“With that in mind, I wove together my favorite passages from the book, simplifying the overall structure into a character-motivated thriller with a streamlined plot, a powerful redemptive theme, very spare dialogue, and a wild Italian landscape that acts like a character in its own right, exerting its transformative, melancholy beauty on our hero and assisting him in his journey to redemption. George Clooney’s interest in my first draft allowed me to continue refining subsequent drafts with him in mind; that was a considerable dramatic boon for the script as well as a rare opportunity to craft a character for one of the greatest movie actors alive.”

For Corbijn, the question of just where to film in – as called for in the script – Italy was critical to pre-production planning. He reflects, “The surroundings had to be a character in the movie. I had a clear idea of how the landscape should look, and I wanted to use towns and villages as a back lot.” Accordingly, the filmmakers were loath to attempt “casting” another country instead.

The name of the movie, however, did change; after going by the novel’s title, Corbijn baptized the film as Il Americano before it finally became The American.

In terms of specific Italy locales, all concerned had been transfixed by Abruzzo, a mountainous region located east of Rome and spreading from the base of the Apennine range of mountains towards the Adriatic Sea. Remote and majestic, the area is “a raw environment, an honest landscape of a type that is rarely seen in movies,” marvels Corbijn.

By the winter of 2008, the filmmakers had chosen their Abruzzo locations, as Corbijn and Joffe together and, prior, Carey had all made scouting trips. Then, on April 6th, 2009, the Abruzzo region was hit by an earthquake. There were over 300 casualties; 60,000 people were suddenly homeless; and many parts of the ancient town of L’aquila – less than 70 miles northeast of Rome – lay in ruins.

It was also on April 6th that Corbijn was meeting with Clooney to finalize the latter’s plans to produce and star in the movie. Corbijn remembers, “We discussed our shared hope that filming The American would help to boost the region economically, what with the money spent during production and the finished film encouraging tourism in the future.”

Executive producer Enzo Sisti adds, “I started with the production in April. Everyone – Anton, George, Focus Features – was saying, ‘We must go with Abruzzo. They need a film like this, and our movie needs a beautiful region like this.’”

Wingate notes, “The atmosphere gives you a different view and a different feel; it’s not the pretty Tuscany or Umbria, or the beautiful Florence or Rome, of so many movies.”

Corbijn says, “The terrain is rugged and rocky; it’s not generally where tourists go. But it’s a wonderful area that needs preserving; beyond even the earthquake, oil drilling is harming the landscape.”

Heslov sums up the region’s appeal to the production as “not just an Italy we haven’t seen, but one filmed in a way we haven’t seen it, by way of Anton’s take.”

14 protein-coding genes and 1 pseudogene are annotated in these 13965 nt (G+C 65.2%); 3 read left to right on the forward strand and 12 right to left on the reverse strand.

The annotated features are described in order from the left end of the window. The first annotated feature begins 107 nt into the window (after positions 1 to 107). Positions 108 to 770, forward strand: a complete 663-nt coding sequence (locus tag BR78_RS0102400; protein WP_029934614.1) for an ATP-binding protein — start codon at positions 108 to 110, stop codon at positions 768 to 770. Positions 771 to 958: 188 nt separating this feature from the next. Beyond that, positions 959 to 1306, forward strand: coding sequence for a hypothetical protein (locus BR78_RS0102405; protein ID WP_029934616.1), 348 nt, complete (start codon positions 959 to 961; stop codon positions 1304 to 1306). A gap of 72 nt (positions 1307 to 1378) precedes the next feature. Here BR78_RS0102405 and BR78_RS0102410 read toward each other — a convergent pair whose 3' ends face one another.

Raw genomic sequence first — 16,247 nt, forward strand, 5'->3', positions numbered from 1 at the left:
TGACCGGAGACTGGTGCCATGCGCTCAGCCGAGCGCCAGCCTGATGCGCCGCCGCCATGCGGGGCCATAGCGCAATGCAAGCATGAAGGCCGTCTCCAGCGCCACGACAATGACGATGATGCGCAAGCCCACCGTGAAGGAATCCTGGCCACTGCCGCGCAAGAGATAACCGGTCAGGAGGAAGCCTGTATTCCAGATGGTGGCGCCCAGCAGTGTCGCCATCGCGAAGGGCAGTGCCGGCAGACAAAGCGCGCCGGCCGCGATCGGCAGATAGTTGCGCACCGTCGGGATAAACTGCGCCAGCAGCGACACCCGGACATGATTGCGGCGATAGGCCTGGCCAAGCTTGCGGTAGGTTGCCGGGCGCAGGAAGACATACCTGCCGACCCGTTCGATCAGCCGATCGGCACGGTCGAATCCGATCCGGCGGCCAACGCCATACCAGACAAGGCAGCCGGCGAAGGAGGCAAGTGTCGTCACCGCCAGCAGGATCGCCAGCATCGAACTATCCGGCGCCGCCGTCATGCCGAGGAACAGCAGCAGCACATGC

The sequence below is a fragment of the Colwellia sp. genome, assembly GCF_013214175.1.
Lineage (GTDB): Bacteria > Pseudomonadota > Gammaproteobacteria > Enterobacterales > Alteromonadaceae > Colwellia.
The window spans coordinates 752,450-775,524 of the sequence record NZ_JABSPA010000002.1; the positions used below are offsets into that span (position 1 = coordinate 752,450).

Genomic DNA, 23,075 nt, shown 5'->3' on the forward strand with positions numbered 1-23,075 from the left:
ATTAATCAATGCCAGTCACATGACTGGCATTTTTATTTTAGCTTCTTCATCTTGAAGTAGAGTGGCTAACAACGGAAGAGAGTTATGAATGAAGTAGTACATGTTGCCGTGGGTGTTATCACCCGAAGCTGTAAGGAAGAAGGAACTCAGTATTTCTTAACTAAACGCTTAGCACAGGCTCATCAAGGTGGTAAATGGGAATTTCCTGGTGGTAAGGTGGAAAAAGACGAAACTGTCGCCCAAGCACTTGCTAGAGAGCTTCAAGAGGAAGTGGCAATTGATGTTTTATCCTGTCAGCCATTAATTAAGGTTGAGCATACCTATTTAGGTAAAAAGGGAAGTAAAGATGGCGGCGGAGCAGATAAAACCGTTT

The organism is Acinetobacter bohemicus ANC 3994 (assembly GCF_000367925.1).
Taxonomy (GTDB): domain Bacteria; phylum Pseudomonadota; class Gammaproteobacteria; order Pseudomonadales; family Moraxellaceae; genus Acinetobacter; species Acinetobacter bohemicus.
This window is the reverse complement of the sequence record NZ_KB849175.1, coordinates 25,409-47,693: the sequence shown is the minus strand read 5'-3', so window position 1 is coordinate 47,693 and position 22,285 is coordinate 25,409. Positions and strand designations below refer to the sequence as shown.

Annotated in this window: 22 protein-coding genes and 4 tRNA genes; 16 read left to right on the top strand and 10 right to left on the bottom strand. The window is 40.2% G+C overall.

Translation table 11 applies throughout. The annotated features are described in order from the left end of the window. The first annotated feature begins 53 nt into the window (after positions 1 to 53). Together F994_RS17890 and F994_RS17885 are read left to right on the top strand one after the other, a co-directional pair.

The filmmakers also immediately stepped up to avail themselves of Italy’s new financial incentive, which was 10 years in the making and had been formally passed just a few months before the earthquake hit; The American was the first movie to do so before filming began. Carey offers, “The big benefit is that you get the money during production, unlike with many tax credits where you have to wait 1-2 years.”

Clooney visited L’aquila with actor Bill Murray on July 9th to support quake victims who were living in tents, and to inaugurate a movie theater in a tent camp in San Demetrio. He promised that filming of his new movie would begin in the region in September.

As the production firmed up its commitment to the region and the fall filming schedule, casting continued. Corbijn already knew that he had found the right actor to play Jack, stating, “This is a character George hasn’t played before; it’s always interesting when an actor finds something new. He’s so good with dialogue, and in this movie he is playing a man of few words who is always on the lookout and constantly in a state of tension.”

Heslov adds, “Jack is someone who is only now finding moments of beauty in his life. Even if he now makes the right choices, does fate have a different idea for him?

“George brings this stillness to the role of Jack, who spends a lot of time in silence. That’s a challenge for an actor, to keep the inner life going on-screen.”

Green offers, “This role reminds me of George’s work in Michael Clayton, in that he can convey so much through his eyes alone.”

Carey notes, “Audiences instinctively place their trust in George, which is important to our establishing the character of Jack.”

Wingate says, “It’s a much darker role for George, yet he embodies the character so well. We were all rather ecstatic to get him to play the part.”

For the casting of the Italians who have an impact on Jack, the filmmakers were set on hiring actors who were established in their native Italy yet not necessarily known internationally.